This summer I learned that my father's health is deteriorating quite rapidly. For a brief time, I thought I might have to arrange a flight back to Southern Ontario between the many on-again-off-again lockdowns in Japan and Canada. Fortunately, this has not been necessary, but the fact of the matter is that I have been thinking about the many stories my father has told me from his life as well as the ones we shared together. As the family historian, I would really like to have these written down to be shared across time, just as I did with my grandfather's journals at the very beginning of the 10Centuries project. While my father does like to write, he has never kept a journal. This means that if something happens, his stories can only be recounted by the people who knew him. I've been thinking that maybe this would be an ideal time to sit down with him, either in person or online, and record a series of podcasts. These would be made available to the family at a time when my father is comfortable having them released, and they would remain part of the 10C repository forever. If nothing else, this would be a good way to reconnect and get to know the man a little better, as long-distance communication does have its challenges.
Yet, as I think through how I would like to compile and present my father's life in a digital manner, the challenges I faced with my grandfather's journals echo in my head.
Is 10C the Right Tool?
The first version of the platform was about blogging. The second version was about blogging with immutable records and clearly-defined hierarchies, which made it possible for me to adapt decades of my grandfather's journals to a digital format without the tacky "solution" of uploading a bunch of scanned images. The third version … we don't talk about. The fourth version of 10C focused on ephemeral posts, podcasting, public APIs, and document formatting. The fifth and current version focussed on improving social posts, using "IndieWeb" HTML formatting standards, improving document formatting, improving privacy options, and overall speed. However, is the current version of 10C suited for a biography? My grandfather's archives read like a blog, because that's a format that I understood and could easily adapt the paper documents to. For my father, I'd like to do something a little more elegant. Something that is better in line with a biography that consists of pictures, text, and audio.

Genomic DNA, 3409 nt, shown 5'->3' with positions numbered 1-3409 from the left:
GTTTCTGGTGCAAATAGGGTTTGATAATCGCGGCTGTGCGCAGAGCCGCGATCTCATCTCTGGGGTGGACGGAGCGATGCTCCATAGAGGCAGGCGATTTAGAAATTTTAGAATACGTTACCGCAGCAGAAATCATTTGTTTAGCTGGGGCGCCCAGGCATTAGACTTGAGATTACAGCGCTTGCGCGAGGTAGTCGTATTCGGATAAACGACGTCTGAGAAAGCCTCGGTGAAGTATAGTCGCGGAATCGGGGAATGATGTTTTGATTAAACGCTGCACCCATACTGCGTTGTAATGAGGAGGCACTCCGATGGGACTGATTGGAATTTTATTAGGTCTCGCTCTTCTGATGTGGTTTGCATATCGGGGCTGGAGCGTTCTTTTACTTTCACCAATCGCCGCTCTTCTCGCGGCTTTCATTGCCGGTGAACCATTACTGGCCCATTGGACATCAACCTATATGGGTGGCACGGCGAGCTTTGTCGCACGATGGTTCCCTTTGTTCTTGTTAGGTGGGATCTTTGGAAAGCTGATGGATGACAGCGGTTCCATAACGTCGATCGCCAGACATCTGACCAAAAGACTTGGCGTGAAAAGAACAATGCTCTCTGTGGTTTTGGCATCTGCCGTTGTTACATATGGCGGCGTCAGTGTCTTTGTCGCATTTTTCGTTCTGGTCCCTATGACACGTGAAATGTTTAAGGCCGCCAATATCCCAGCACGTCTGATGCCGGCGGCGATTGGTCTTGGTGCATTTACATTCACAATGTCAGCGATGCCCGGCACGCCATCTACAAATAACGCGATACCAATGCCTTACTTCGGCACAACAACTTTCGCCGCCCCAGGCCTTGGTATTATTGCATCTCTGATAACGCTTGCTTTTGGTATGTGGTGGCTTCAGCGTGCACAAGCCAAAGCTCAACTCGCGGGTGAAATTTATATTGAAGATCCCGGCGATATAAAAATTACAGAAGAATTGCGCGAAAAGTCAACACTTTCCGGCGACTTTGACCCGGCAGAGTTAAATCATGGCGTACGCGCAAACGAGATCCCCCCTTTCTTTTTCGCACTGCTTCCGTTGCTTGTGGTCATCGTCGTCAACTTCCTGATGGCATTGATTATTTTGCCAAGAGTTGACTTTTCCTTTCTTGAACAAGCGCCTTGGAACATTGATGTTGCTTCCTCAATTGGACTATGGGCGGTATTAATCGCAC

As I've alluded to yesterday and today, I've been thinking a lot about document structures. Since working on a couple of textbook delivery systems and learning management systems, I've developed a better appreciation for how educational materials consisting of varying digital assets need to be presented. I dislike using the term "multi-media", but this is essentially what modern textbooks have become. They're interactive, respond to touch, and a little more approachable.
Blogs show information chronologically, which makes sense given that's how we live. However, when we think about our history, we don't think about things in terms of days, but in groups of time. A holiday in a foreign land. The first week of high school. That summer when everything went "just right". Grouping blog posts can certainly be done, but it's often a clunky ordeal consisting of tenuous meta connections at best. An idea I've been toying with is treating posts as sections of a chapter, which reside in a book consisting of sections or volumes or any other means to represent a collection. A collection could also consist of additional collections, which have their own chapters and sections. This would be an incredibly hierarchical creation that could be as flat as a blog, with one single collection, or structured like some of the most complete biographies and autobiographies we see in libraries.
This is something that could be wedged into 10Cv5, but I wonder if it's the right way to go. The goal of 10Centuries is to act as a permanent digital repository of who we are for at least a thousand years. What I see today, however, is a social network with features like blogging and sharing links to articles from around the web with our remarks attached. While I am very happy to see a community of great people using the social aspects of the site, I do wonder if it would make more sense to split the project so that Nice is its own entity, and 10Centuries becomes focussed on the long-term objective of being a person's historical record. There would be overlap, of course, as well as integrations to facilitate communication between the two tools, but this could allow the two projects to evolve independent of each other, while continuing to fill the needs of the people who use the tools.
All of this is still in the air – and in the current development notebook – as a project like this would take time away from the conversations I would like to have with my father, but it's something I'm thinking about.